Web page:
Elsewhere in the minutes, planning officials discussed limitations on the sharing of information. “Information related to the Super Bowl was not public under Minnesota Government Data Practices Act, Chapter 13,” Minneapolis Police Commander Scott Gerlicher, the lead local planner for public safety at the Super Bowl, told the panel at a meeting in July of 2016. At the same meeting, Major Darrell Huggett of the Hennepin County Sheriff’s Office discussed how he had tried to follow-up on sharing a report from the Super Bowl Host Committee, “but found that the report was not public.”
Security measures were frequent topics of conversation among subcommittee members. “Top officials won’t be able to bring their own security for free other than the President and Vice President. The governor would be allowed one security personnel and has to purchase a ticket,” the minutes noted. “Air space will be locked down,” the subcommittee was also told.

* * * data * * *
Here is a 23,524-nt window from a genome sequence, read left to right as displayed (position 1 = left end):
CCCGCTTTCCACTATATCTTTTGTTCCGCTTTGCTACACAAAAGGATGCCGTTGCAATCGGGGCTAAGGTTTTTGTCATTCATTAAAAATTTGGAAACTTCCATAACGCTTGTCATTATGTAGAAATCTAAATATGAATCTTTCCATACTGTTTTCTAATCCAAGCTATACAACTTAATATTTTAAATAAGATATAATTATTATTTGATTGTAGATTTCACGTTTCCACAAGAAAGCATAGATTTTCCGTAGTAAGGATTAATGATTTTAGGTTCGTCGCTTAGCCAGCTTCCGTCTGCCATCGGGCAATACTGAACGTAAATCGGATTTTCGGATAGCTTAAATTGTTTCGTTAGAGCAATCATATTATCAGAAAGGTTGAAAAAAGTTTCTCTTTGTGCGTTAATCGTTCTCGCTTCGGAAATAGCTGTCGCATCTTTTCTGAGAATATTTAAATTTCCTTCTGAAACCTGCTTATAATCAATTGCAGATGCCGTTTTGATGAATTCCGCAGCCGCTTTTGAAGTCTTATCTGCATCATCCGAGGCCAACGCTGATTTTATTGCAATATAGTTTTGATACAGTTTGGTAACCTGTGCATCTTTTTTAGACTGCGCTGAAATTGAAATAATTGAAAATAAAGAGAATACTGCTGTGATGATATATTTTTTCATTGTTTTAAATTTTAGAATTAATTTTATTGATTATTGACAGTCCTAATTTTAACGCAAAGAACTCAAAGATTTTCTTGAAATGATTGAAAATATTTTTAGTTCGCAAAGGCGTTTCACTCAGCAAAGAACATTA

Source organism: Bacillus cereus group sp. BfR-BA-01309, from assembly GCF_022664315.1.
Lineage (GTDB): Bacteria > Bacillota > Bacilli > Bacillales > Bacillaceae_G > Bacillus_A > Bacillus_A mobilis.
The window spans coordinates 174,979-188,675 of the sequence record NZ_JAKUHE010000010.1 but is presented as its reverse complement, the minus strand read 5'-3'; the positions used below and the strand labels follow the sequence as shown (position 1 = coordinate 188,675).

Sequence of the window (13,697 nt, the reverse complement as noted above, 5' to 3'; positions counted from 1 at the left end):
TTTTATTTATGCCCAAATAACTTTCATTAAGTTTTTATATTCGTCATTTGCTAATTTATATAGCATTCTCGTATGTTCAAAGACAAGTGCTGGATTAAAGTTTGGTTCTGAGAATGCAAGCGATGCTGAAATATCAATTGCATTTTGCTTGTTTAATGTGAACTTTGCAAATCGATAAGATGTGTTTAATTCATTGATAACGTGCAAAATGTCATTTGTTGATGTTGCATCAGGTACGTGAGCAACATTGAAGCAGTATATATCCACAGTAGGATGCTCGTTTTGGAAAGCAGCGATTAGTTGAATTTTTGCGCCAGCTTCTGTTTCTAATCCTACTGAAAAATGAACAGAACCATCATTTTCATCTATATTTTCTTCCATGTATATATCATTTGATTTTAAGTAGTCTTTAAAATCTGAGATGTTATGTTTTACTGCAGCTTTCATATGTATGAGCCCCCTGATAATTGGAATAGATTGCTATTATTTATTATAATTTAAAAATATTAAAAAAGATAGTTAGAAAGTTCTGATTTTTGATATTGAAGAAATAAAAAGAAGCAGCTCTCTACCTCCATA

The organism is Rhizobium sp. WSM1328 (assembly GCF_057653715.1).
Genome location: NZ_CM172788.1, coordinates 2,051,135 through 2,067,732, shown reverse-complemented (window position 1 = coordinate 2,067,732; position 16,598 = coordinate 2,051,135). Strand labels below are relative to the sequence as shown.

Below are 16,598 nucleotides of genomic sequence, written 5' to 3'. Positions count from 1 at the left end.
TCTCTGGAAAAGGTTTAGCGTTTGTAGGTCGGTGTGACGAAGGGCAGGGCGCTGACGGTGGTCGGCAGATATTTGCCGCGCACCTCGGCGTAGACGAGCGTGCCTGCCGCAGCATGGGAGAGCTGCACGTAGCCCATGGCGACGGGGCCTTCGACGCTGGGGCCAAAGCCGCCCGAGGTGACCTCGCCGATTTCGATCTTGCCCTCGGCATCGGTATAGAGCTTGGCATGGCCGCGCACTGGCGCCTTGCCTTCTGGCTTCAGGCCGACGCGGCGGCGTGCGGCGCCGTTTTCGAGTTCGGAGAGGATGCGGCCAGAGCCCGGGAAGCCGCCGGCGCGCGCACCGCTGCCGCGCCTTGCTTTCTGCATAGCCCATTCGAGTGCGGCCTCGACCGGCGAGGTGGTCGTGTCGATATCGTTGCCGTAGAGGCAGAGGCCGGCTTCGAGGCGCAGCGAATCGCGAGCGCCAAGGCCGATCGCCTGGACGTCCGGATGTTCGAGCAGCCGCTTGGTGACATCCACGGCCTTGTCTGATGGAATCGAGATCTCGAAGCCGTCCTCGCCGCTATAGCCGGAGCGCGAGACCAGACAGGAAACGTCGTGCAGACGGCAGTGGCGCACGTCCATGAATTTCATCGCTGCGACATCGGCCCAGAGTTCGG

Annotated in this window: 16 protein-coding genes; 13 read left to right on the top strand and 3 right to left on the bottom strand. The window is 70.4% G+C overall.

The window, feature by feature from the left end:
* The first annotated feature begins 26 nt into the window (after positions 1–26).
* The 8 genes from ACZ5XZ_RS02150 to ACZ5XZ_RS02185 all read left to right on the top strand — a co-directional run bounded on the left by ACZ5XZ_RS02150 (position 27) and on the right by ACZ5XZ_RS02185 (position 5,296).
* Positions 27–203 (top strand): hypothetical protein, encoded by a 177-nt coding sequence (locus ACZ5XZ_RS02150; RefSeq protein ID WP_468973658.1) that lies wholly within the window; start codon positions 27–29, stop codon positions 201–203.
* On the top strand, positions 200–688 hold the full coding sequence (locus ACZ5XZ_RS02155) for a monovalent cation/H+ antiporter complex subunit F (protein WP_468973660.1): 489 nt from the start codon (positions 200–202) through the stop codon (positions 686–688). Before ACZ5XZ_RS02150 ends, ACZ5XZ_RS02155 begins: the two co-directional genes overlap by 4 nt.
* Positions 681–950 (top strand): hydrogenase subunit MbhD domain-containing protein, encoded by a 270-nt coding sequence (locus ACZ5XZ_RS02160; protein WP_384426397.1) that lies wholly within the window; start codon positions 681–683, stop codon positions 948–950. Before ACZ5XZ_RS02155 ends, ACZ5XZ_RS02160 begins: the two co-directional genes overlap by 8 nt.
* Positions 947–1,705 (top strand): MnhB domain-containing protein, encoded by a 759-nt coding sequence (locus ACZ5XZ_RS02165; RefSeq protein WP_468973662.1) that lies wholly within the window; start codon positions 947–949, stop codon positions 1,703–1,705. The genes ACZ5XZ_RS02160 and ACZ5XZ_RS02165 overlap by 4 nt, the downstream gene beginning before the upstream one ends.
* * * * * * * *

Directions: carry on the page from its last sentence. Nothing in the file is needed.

(PRM had reported in September of 2016 that in addition, the FBI had placed its own transmitting antennas inside US Bank Stadium to make it easier for agents to communicate with each other within the building. An FBI spokesman told PRM at the time that “typically, these types of communications are for special events at the stadium – the Super Bowl is obviously upcoming.”)
Impact on government operations
Last August, officials noted that no downtown county facilities would be inside the game day safety perimeter. However, they also indicated that the event would have widespread impacts.